Smartphone accessory maker Anker is getting serious about audio with a new brand name and product line called Zolo. The company plans on selling its first product under the name, the Zolo Liberty+ wireless earbuds, as part of Kickstarter campaign that went live this morning. Although Zolo was first announced earlier this year, the Liberty+ earbuds will be the first product under the brand. The earbuds will be $79 for the first 500 Kickstarter backers, but the final retail price will be $149.99. The Zolo Liberty+ are slated to start shipping to backers in November 2017.
Anker CEO Steven Yang says the company is stressing three points with the Liberty+: price, smart features, and battery life. That last one makes sense — a healthy chunk of Anker’s business is in selling portable battery packs for smartphones, tablets, and pretty much any other device with a USB charging port.
To that end, Yang says the team of engineers behind the Liberty+ created a device with three and a half hours of standalone battery, with 48 hours of extra battery power stored in the Liberty+ carrying case. For comparison, Apple’s AirPods last up to five hours on a single charge, but the case stores only 24 hours of backup battery life. The Bragi Dash, on the other hand, achieves about three hours of battery life on its own, with up to 15 hours of backup battery in the case. (Bragi also makes a no-frills version of its wireless earbuds that last longer, but without extra charges in the carrying case.)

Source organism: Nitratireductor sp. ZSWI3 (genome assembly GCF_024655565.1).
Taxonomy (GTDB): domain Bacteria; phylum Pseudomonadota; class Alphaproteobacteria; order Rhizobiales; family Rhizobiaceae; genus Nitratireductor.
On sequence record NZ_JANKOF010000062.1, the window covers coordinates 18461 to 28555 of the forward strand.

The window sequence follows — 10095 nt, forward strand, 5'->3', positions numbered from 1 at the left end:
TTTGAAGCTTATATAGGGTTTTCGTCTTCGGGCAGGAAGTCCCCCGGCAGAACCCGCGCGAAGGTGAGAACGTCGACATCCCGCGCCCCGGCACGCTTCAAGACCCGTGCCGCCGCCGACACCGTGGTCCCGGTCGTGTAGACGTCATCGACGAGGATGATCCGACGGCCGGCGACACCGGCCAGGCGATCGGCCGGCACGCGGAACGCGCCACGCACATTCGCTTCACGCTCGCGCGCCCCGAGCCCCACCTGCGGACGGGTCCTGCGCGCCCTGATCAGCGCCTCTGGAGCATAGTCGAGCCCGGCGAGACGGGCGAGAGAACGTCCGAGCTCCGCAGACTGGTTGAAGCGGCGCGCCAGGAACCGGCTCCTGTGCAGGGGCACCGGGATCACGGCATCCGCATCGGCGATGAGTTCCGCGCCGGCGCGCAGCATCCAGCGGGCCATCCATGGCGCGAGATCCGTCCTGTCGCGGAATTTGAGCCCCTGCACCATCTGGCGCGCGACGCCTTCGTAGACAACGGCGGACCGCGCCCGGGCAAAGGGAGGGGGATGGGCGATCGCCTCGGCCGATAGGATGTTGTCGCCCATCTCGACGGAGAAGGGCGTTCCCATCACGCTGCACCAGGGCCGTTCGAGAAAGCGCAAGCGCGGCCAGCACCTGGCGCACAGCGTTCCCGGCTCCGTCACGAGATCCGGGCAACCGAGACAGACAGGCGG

As for smart features, Yang says the Liberty+ is the first pair of wireless earbuds designed to work with all four major digital assistants: Apple’s Siri, Amazon’s Alexa, Google Assistant, and Microsoft’s Cortana. The company has also allegedly simplified the pairing process to the point that it works almost as seamlessly as Apple’s AirPods, which rely on the special W1 chip to better bridge communication between the phone and the headphones.
Yang says the company decided to go the Kickstarter route not because it needs the funding (Anker has hundreds of employees and a healthy business in the accessory market), but rather, the company wanted to gauge interest and ensure that it was developing a product consumers would actively want. In a way that allowed for feedback to be integrated into the development process. “It’s not for the capital,” Yang says. “We want to really get a batch of loyalists and fans to grow together with the brand.”
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